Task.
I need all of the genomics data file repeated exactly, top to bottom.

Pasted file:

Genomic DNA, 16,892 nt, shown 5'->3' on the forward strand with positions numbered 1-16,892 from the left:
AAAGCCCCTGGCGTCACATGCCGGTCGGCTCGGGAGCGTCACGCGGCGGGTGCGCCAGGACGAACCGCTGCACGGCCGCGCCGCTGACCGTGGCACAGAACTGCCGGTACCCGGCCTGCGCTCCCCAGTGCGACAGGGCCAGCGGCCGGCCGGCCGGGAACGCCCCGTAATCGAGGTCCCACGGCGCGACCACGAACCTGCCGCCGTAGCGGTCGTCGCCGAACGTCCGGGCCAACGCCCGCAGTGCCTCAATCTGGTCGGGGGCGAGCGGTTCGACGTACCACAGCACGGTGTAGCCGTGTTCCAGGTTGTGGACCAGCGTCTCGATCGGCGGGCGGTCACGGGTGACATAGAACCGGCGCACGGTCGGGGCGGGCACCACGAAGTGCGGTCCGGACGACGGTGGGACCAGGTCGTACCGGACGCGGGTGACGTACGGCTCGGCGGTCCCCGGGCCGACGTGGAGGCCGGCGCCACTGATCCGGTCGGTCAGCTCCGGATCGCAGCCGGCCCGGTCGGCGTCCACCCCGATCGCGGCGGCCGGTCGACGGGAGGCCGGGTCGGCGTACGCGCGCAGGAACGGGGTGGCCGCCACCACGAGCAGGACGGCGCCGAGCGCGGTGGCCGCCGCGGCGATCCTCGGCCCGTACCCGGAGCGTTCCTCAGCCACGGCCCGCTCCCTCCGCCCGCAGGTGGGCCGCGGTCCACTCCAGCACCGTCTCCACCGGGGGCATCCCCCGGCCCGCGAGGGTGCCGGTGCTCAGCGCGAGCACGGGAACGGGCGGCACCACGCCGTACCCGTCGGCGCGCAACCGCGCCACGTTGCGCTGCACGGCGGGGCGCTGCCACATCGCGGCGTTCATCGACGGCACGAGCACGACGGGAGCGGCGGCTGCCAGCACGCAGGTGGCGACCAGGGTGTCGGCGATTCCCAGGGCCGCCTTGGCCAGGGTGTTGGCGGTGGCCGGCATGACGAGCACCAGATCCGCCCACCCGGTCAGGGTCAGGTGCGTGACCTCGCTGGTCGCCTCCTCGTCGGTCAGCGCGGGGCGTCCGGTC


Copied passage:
Genomic DNA, 16,892 nt, shown 5'->3' on the forward strand with positions numbered 1-16,892 from the left:
AAAGCCCCTGGCGTCACATGCCGGTCGGCTCGGGAGCGTCACGCGGCGGGTGCGCCAGGACGAACCGCTGCACGGCCGCGCCGCTGACCGTGGCACAGAACTGCCGGTACCCGGCCTGCGCTCCCCAGTGCGACAGGGCCAGCGGCCGGCCGGCCGGGAACGCCCCGTAATCGAGGTCCCACGGCGCGACCACGAACCTGCCGCCGTAGCGGTCGTCGCCGAACGTCCGGGCCAACGCCCGCAGTGCCTCAATCTGGTCGGGGGCGAGCGGTTCGACGTACCACAGCACGGTGTAGCCGTGTTCCAGGTTGTGGACCAGCGTCTCGATCGGCGGGCGGTCACGGGTGACATAGAACCGGCGCACGGTCGGGGCGGGCACCACGAAGTGCGGTCCGGACGACGGTGGGACCAGGTCGTACCGGACGCGGGTGACGTACGGCTCGGCGGTCCCCGGGCCGACGTGGAGGCCGGCGCCACTGATCCGGTCGGTCAGCTCCGGATCGCAGCCGGCCCGGTCGGCGTCCACCCCGATCGCGGCGGCCGGTCGACGGGAGGCCGGGTCGGCGTACGCGCGCAGGAACGGGGTGGCCGCCACCACGAGCAGGACGGCGCCGAGCGCGGTGGCCGCCGCGGCGATCCTCGGCCCGTACCCGGAGCGTTCCTCAGCCACGGCCCGCTCCCTCCGCCCGCAGGTGGGCCGCGGTCCACTCCAGCACCGTCTCCACCGGGGGCATCCCCCGGCCCGCGAGGGTGCCGGTGCTCAGCGCGAGCACGGGAACGGGCGGCACCACGCCGTACCCGTCGGCGCGCAACCGCGCCACGTTGCGCTGCACGGCGGGGCGCTGCCACATCGCGGCGTTCATCGACGGCACGAGCACGACGGGAGCGGCGGCTGCCAGCACGCAGGTGGCGACCAGGGTGTCGGCGATTCCCAGGGCCGCCTTGGCCAGGGTGTTGGCGGTGGCCGGCATGACGAGCACCAGATCCGCCCACCCGGTCAGGGTCAGGTGCGTGACCTCGCTGGTCGCCTCCTCGTCGGTCAGCGCGGGGCGTCCGGTC